Review: The Girls at the Kingfisher Club by Genevieve Valentine


Author: Genevieve Valentine
Title: The Girls at the Kingfisher Club
Format/Source: eBook/ARC
Published: June 2014
Publisher: Atria Books
Length: 288 pages
Genre: Fairy tale reworking/fiction
Why I Read: 12 Dancing Princesses +Roaring Twenties!
Read If You’re: Interested in fairy tales or sister relationships
Rating:  ★★★ [ratings guide]
I received a complimentary copy from the publisher through NetGalley in exchange for my honest review.
GoodReads IndieBound Chapters | Book Depository

In The Girls at the Kingfisher Club, Genevieve Valentine sets the fairy tale of the “Twelve Dancing Princesses” in New York during the 1920s. The titular girls are twelve daughters of an awful man who wishes only to rise up in New York society. He keeps the girls locked up in the house, hiding the reminders of his wife’s failure to produce a son. He communicates only rarely with Jo, the eldest daughter, who is in charge of her sisters and organizes the nightly dancing. Her sisters call her the General for her controlling, cold behaviour. The father decides it’s the time the girls were married off, and this is where the story kicks off. The narrative is told in third-person, primarily from the perspective of Jo.

I was initially apprehensive towards the style, as it’s not the kind I’m used to. It felt odd to me – choppy, sparse description, lots of parentheses – but I came to appreciate it once I settled into the rhythm. I do like the use of bracketed asides. At first I thought there were too many, but they level out and Valentine nearly always uses them to strong effect (to convey character, share a snippy piece of dialogue, etc.). The prose is very bare, focusing on the characters and their actions, their thoughts conveyed as part of their behaviour. In this manner the book feels like a fairy tale, which often just relay the action of the story. This is not a criticism – I liked that the story, despite being a novel and a modern reworking, still felt like a fairy tale due to its style and plot. There were lots of bits of prose where I thought “That’s a great line!”, and I enjoyed reading about the sisters’ interactions (how they act with each other, how they act with the men with whom they dance).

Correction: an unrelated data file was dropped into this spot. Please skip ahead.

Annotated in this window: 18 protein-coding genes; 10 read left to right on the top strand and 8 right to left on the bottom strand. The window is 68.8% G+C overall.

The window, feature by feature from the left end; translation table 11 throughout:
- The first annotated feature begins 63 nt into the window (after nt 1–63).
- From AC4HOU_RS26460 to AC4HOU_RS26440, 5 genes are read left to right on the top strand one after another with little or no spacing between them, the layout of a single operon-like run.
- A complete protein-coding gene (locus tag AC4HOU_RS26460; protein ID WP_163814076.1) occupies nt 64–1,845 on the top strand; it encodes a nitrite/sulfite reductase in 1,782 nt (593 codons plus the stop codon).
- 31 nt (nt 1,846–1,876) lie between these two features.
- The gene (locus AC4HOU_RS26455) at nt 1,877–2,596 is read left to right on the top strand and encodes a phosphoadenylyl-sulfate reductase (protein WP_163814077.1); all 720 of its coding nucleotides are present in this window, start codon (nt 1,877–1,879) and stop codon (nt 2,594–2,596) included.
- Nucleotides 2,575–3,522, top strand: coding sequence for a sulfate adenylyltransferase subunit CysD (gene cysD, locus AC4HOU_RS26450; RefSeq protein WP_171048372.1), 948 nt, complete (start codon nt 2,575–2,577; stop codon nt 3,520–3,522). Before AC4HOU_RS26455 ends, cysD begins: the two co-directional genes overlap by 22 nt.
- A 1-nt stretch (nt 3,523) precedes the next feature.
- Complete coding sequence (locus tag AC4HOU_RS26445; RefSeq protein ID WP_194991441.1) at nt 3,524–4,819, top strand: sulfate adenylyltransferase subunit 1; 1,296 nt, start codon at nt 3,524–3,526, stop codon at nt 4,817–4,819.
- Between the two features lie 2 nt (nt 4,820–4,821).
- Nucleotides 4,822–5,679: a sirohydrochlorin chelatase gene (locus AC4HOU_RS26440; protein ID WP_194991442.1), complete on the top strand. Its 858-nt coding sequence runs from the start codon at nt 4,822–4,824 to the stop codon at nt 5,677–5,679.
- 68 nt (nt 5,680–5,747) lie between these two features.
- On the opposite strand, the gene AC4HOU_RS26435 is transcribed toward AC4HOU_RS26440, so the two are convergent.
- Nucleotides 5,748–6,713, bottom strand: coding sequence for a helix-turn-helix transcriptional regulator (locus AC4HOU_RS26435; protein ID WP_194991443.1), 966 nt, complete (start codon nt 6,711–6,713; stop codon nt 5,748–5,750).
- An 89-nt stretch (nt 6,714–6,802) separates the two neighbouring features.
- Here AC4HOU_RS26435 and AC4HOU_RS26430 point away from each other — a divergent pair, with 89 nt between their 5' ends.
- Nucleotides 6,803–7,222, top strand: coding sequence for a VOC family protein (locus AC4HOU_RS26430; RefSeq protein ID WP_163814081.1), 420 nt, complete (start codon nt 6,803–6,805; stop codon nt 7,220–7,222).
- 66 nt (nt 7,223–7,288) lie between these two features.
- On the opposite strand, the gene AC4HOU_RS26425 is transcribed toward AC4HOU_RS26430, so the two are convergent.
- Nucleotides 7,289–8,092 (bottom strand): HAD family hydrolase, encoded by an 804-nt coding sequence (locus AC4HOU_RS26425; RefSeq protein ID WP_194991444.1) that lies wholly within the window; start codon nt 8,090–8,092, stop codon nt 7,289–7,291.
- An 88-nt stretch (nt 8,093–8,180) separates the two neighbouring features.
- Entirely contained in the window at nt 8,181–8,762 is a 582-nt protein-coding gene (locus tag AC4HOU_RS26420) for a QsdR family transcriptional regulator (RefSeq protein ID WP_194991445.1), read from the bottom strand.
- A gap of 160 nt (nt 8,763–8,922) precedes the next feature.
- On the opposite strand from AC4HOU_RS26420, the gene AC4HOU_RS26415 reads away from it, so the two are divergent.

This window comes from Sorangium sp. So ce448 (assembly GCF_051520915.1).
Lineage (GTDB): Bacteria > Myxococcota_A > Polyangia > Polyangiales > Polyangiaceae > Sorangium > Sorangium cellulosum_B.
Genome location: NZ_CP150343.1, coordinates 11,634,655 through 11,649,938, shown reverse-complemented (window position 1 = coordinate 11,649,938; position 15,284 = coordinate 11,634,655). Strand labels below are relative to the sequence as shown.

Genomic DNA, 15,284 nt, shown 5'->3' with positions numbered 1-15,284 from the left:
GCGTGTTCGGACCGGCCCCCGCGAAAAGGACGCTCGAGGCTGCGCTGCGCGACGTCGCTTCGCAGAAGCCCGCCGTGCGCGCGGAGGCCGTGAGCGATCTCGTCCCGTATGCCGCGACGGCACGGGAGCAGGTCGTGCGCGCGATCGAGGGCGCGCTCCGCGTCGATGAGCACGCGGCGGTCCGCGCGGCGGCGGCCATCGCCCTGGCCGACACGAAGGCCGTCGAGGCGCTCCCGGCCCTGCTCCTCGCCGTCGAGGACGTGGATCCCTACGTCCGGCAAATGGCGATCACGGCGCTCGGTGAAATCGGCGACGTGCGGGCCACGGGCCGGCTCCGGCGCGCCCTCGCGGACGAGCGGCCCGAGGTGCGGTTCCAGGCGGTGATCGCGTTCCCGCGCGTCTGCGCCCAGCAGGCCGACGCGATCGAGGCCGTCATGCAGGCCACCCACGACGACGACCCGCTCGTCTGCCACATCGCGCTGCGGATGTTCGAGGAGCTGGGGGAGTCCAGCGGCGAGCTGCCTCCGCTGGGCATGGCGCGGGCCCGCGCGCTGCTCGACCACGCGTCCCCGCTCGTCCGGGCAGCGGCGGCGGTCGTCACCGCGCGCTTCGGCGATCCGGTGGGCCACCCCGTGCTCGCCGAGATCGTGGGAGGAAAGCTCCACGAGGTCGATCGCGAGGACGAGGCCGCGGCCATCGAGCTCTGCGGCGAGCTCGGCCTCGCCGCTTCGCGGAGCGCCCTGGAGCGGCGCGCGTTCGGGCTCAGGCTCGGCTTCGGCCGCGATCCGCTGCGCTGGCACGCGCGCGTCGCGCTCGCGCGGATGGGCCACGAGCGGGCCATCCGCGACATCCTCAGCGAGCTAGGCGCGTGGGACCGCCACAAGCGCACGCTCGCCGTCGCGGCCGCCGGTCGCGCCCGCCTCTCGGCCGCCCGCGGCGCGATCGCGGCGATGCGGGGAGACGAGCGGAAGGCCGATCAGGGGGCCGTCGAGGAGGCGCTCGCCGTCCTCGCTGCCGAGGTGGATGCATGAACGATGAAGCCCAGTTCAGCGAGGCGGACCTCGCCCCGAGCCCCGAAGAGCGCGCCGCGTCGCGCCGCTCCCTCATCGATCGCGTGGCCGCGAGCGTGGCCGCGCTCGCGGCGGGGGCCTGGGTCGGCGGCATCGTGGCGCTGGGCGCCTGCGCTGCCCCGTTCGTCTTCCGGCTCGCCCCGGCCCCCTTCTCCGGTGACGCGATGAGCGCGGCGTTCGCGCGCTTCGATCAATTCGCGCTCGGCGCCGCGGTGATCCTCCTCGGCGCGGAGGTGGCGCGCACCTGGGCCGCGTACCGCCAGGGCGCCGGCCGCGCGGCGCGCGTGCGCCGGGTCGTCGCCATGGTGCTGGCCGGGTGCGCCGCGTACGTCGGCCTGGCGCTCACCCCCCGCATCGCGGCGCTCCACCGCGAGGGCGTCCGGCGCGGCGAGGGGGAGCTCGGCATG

However, the bare prose was cause for disappointment in another area. I was expecting a story where the era was as much of a character as the girls. This is not the case. It felt like the twenties were used as a setting just to give the girls a reason to go out dancing every night, although the decade is crucial to the plot beyond this. For me, the story didn’t truly feel as though it was set in the twenties, despite the use of keywords such as bob-haired, Charleston, and feather headbands. Perhaps the sense of being set in the twenties conflicts with the sense of the story being a fairy tale. I just didn’t feel it.

I was prepared to embrace this book, as it has all the elements of a story I love. But something kept me from becoming completely enthralled. I didn’t feel pulled towards the story, though I didn’t ever feel like I should stop reading. Perhaps it’s the focalization of the story through Jo, who I never felt connected with, though I understood and sympathized with her actions. Or maybe it’s that the prose style, which I admired from a technical point of view, didn’t resonate with me emotionally. It could be that I never felt the twenties vibe which I was looking forward to. Whatever it was, something prevented this story from resonating with me. But, I liked reading this book. I don’t think it’s a bad book. Perhaps another reader might be able to connect with it.

The Bottom Line: Something prevented me from deeply enjoying this book, though I can’t quite pinpoint why. However, it was an enjoyable read. Don’t read it because it’s set in the Roaring Twenties or because you’re looking for a deep story to connect with – read it because you love a fairy tale.

  • Interesting idea to set this story in the twenties; too bad it didn't quite work for you. There was a list somewhere (SurLaLune??) of fairy tale adaptations and I think the Twelve Dancing Princesses had been reworked more than almost any other. Here's another one to add anyway.